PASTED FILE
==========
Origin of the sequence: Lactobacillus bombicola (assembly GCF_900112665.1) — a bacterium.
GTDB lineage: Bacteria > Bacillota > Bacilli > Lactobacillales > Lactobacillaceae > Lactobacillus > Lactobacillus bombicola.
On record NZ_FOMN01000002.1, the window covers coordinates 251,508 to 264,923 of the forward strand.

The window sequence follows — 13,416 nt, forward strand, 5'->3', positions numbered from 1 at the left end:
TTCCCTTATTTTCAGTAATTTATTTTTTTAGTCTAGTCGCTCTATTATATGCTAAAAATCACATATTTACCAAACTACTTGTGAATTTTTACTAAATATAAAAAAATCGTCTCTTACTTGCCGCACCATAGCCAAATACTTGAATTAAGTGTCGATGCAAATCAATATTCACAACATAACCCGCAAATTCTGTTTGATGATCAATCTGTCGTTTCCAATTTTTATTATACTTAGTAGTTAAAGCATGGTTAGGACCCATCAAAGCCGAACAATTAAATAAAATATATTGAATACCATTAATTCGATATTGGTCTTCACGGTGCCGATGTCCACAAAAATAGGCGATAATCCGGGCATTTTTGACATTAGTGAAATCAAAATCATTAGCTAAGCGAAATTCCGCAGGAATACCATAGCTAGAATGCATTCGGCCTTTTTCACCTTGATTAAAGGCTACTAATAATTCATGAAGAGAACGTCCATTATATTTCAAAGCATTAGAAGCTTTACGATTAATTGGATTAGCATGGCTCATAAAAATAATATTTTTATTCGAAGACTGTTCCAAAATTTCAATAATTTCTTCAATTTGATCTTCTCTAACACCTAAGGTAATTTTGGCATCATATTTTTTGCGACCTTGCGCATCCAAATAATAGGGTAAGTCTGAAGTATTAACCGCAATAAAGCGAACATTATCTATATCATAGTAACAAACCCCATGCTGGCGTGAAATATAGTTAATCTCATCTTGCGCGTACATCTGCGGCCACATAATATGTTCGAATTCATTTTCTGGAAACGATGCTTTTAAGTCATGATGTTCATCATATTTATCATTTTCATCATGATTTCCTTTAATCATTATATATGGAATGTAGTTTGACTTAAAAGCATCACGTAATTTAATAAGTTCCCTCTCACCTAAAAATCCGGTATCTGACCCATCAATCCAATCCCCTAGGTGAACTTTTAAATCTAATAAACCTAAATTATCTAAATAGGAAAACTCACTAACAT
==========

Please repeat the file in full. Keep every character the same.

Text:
Origin of the sequence: Lactobacillus bombicola (assembly GCF_900112665.1) — a bacterium.
GTDB lineage: Bacteria > Bacillota > Bacilli > Lactobacillales > Lactobacillaceae > Lactobacillus > Lactobacillus bombicola.
On record NZ_FOMN01000002.1, the window covers coordinates 251,508 to 264,923 of the forward strand.

The window sequence follows — 13,416 nt, forward strand, 5'->3', positions numbered from 1 at the left end:
TTCCCTTATTTTCAGTAATTTATTTTTTTAGTCTAGTCGCTCTATTATATGCTAAAAATCACATATTTACCAAACTACTTGTGAATTTTTACTAAATATAAAAAAATCGTCTCTTACTTGCCGCACCATAGCCAAATACTTGAATTAAGTGTCGATGCAAATCAATATTCACAACATAACCCGCAAATTCTGTTTGATGATCAATCTGTCGTTTCCAATTTTTATTATACTTAGTAGTTAAAGCATGGTTAGGACCCATCAAAGCCGAACAATTAAATAAAATATATTGAATACCATTAATTCGATATTGGTCTTCACGGTGCCGATGTCCACAAAAATAGGCGATAATCCGGGCATTTTTGACATTAGTGAAATCAAAATCATTAGCTAAGCGAAATTCCGCAGGAATACCATAGCTAGAATGCATTCGGCCTTTTTCACCTTGATTAAAGGCTACTAATAATTCATGAAGAGAACGTCCATTATATTTCAAAGCATTAGAAGCTTTACGATTAATTGGATTAGCATGGCTCATAAAAATAATATTTTTATTCGAAGACTGTTCCAAAATTTCAATAATTTCTTCAATTTGATCTTCTCTAACACCTAAGGTAATTTTGGCATCATATTTTTTGCGACCTTGCGCATCCAAATAATAGGGTAAGTCTGAAGTATTAACCGCAATAAAGCGAACATTATCTATATCATAGTAACAAACCCCATGCTGGCGTGAAATATAGTTAATCTCATCTTGCGCGTACATCTGCGGCCACATAATATGTTCGAATTCATTTTCTGGAAACGATGCTTTTAAGTCATGATGTTCATCATATTTATCATTTTCATCATGATTTCCTTTAATCATTATATATGGAATGTAGTTTGACTTAAAAGCATCACGTAATTTAATAAGTTCCCTCTCACCTAAAAATCCGGTATCTGACCCATCAATCCAATCCCCTAGGTGAACTTTTAAATCTAATAAACCTAAATTATCTAAATAGGAAAACTCACTAACAT